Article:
bathroom limescale

We’ve all seen that crusty white film that often makes an unsightly appearance around taps, and in our baths, showers and toilets. It’s called limescale and it’s a calcium compound found on surfaces that come into regular contact with ‘hard’ water. Unattractive in the short run and potentially damaging in the long run, it can be tough to eliminate, but not with the right combination of products! Here are some tips on removing bathroom limescale.

What removes limescale?

There are basically two components to bathroom limescale – soap scum (which is the magnesium salt of the soap molecule) and mineral deposits which usually consist of calcium carbonate. These alkaline mineral deposits over time leave stains, and to counteract them, you need some form of acid. However, unfortunately acids used in the bathroom can sometimes corrode alloy trims and shower glass.

Some specially formulated cleaning products contain sulphamic acid, which will work effectively, however in the interests of the environment, household pantry items like lemon juice, baking soda and vinegar are limescale removers that can work just as well. So why not consider a more natural method of cleaning? Let’s look at what works best on what bathroom areas.

Showers

Whether your glass shower screen is just covered in hazy grey spots or it’s completely inundated, in terms of how to remove limescale from showers, lemon juice, white vinegar and baking soda can all work well.

With lemon juice, simply pour freshly squeezed or a bottled concentrate onto a soft sponge, wipe over glass surfaces, and leave for a few minutes. Then rinse it away with plenty of clean water and dry the glass with a paper towel. White vinegar in a spray bottle can be diluted in a 50/50 mix with water before drenching the glass with the solution. Leave for a few minutes, go over it with soft-bristled brush, rinse and then again dry with a paper towel.

For tougher stains, baking soda is your go-to. Make a thick paste with a little water, smear it over the glass and use a soft-bristled brush to target stubborn stains on the framework and door hinges. Then rinse and paper-towel it. None in the pantry? Plain old toothpaste will do the job as well (and it will leave a minty freshness!)

Taps

Getting rid of limescale on taps can be a trickier job, mainly because minerals like to lurk in hard-to-get-at places! If using vinegar, lemon juice or a baking soda paste, use an old cloth to soak up the liquid and then wrap it around the tap. Your aim is to get all of the metal in contact with the removing agent you’re using, and if you leave it for a hour or so, most of it should dissolve.

To clean the spout, fill a small cup with your chosen cleaning solution, submerge it in the cup, then wrap an old towel around the whole combination. Stubborn stains can be tackled later with a gentle scourer.

Basins


Baking soda is also great for limescale removal on bathroom sinks. It not only removes limescale, but soap scum and toothpaste, and its suitable for porcelain and all non-porous, acrylic-based surfaces as well. Start by wiping the whole sink with warm water, then sprinkle baking soda over the entire surface. Next, rub it in using a sponge or soft cloth until it forms a paste. Use an old toothbrush to clean taps and hard-to-reach places, rinse the entire basin with water, then dry with a clean cloth.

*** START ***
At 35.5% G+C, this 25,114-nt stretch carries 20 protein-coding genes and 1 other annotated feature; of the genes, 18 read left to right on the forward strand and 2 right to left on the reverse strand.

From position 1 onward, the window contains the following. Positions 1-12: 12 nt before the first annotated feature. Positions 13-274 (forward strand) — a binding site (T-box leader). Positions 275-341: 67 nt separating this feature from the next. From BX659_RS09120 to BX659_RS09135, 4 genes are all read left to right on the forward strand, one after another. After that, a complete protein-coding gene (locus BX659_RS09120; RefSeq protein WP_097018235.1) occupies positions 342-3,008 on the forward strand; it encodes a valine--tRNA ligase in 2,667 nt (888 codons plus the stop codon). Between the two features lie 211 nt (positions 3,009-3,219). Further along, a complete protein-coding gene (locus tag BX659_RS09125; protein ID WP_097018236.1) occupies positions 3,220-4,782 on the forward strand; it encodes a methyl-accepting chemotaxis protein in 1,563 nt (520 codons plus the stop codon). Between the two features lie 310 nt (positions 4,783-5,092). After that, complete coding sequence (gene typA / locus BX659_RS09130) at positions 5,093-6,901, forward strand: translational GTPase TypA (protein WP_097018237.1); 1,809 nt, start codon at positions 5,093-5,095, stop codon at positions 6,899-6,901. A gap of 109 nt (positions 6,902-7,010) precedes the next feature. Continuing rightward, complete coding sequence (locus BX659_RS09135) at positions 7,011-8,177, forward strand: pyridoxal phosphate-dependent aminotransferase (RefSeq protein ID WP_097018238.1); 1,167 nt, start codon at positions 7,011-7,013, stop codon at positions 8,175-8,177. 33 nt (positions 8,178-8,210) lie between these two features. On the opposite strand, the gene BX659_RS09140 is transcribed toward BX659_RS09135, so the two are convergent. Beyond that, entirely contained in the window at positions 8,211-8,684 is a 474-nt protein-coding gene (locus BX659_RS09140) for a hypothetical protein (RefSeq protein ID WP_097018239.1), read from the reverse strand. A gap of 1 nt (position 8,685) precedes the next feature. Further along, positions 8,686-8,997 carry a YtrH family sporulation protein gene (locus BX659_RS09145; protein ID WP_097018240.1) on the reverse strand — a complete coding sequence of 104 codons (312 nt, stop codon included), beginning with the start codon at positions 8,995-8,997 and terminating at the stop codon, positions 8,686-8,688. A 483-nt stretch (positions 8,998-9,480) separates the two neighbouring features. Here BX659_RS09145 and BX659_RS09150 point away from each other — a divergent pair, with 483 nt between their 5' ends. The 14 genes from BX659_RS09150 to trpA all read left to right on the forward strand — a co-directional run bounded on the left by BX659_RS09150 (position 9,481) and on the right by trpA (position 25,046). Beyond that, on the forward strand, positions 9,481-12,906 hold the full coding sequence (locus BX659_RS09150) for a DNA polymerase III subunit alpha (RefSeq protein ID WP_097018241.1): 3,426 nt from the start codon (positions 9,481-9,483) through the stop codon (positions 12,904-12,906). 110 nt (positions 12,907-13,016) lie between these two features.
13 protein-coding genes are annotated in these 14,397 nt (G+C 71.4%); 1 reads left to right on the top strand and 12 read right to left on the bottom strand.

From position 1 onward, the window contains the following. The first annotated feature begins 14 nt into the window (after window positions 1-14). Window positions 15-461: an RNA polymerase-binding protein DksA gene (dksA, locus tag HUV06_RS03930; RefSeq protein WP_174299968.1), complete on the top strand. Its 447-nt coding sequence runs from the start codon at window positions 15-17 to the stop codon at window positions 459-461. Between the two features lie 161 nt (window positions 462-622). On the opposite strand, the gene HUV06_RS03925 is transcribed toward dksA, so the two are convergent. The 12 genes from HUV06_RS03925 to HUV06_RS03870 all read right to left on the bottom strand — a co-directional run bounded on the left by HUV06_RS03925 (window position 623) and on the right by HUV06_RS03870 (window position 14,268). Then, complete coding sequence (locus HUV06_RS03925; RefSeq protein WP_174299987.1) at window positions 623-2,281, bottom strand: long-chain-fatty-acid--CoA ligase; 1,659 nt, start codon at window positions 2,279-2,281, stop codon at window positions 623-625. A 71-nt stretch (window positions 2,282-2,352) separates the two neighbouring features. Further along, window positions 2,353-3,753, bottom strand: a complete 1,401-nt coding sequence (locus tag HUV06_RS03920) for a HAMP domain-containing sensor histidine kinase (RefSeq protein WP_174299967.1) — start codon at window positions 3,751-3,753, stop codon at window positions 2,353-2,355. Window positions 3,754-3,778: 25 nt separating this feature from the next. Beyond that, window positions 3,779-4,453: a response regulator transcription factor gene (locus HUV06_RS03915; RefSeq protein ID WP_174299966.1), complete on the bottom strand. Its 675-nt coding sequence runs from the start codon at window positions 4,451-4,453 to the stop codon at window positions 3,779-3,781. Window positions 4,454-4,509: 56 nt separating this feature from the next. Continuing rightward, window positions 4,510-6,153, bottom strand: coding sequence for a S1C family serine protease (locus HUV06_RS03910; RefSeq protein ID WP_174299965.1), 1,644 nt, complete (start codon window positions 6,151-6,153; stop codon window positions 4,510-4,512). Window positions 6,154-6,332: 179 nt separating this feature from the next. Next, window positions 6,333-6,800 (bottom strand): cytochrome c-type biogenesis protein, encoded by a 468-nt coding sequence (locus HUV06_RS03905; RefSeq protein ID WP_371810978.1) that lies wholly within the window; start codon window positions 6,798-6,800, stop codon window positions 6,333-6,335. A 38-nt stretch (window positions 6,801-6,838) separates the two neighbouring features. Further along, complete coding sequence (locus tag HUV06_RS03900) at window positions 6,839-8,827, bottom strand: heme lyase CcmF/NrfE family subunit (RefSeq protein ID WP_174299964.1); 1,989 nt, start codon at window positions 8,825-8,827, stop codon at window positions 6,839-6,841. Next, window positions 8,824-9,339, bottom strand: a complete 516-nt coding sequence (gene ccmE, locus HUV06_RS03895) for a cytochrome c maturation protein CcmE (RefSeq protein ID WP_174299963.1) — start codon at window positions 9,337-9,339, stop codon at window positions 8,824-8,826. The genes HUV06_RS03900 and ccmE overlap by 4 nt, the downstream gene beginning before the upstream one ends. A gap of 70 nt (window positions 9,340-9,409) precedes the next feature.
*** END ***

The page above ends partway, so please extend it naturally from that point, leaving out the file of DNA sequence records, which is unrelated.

And here’s a great tip for time-poor individuals who are after a quick solution for removing limescale from both your sink and the bits and pieces around it! Fill the sink with hot water and add a cup or two of white vinegar. While you’re there, toss in small items that also need a clean, including your soap tray and toothpaste holder. Let everything soak for 10 minutes, and while it’s soaking, rub the mixture around the taps and use a cloth dipped in the mixture to wipe down the counter top. Finally, drain the sink, give everything a final rinse and wipe it all down with a clean cloth.
Baths

Bathroom limescale can build up in two main places in a bath – in the corners where water pools and just behind the tap, particularly if it’s prone to dripping. A mix of water and vinegar can be particularly effective for removing it – simply leave the mixture for 15 minutes before rinsing and wiping. Tackle heavier stains with a sprinkling of baking soda before you spray your vinegar/water mixture. The area will fizz and bubble which is clear sign the mixture is working! After around 15 minutes, wipe away, then thoroughly rinse with warm water.

However, a note of caution! Take care if you own an enamel bath as surfaces can be damaged by acid. Only apply the vinegar to the affected area, scrub gently and wash thoroughly afterwards.

Toilets

Removing scaly deposits in the bowl and underneath the toilet rim can be tough and may sometimes require a bit more elbow grease. Limescale removers specifically targeted at toilets are a great option, however for a more natural approach, try an equal mix of white vinegar and borax. Borax, also known as sodium borate, is a mineral that’s a salt of boric acid. In powdered form it consists of soft, colourless crystals that dissolve in water.

Drain the toilet bowl and squirt your spray bottle mixture in the bowl, and upwards under the rim as well. Leave it to soak for at a couple of hours, then scrub with a toilet brush before you flush. For heavier build-ups, try rubbing limescale stains with a pumice stone or steel wool.

Upkeep your sparkling white toilet with a white vinegar wash once a week (four cups should do it), and if possible, allow it to sit overnight. White vinegar won’t harm septic tanks and it will also neutralise any not-so-nice smells as well!

A limescale-free bathroom is no use if your plumbing’s not working! Contact Yarrow Plumbing today on (07) 3277 5742.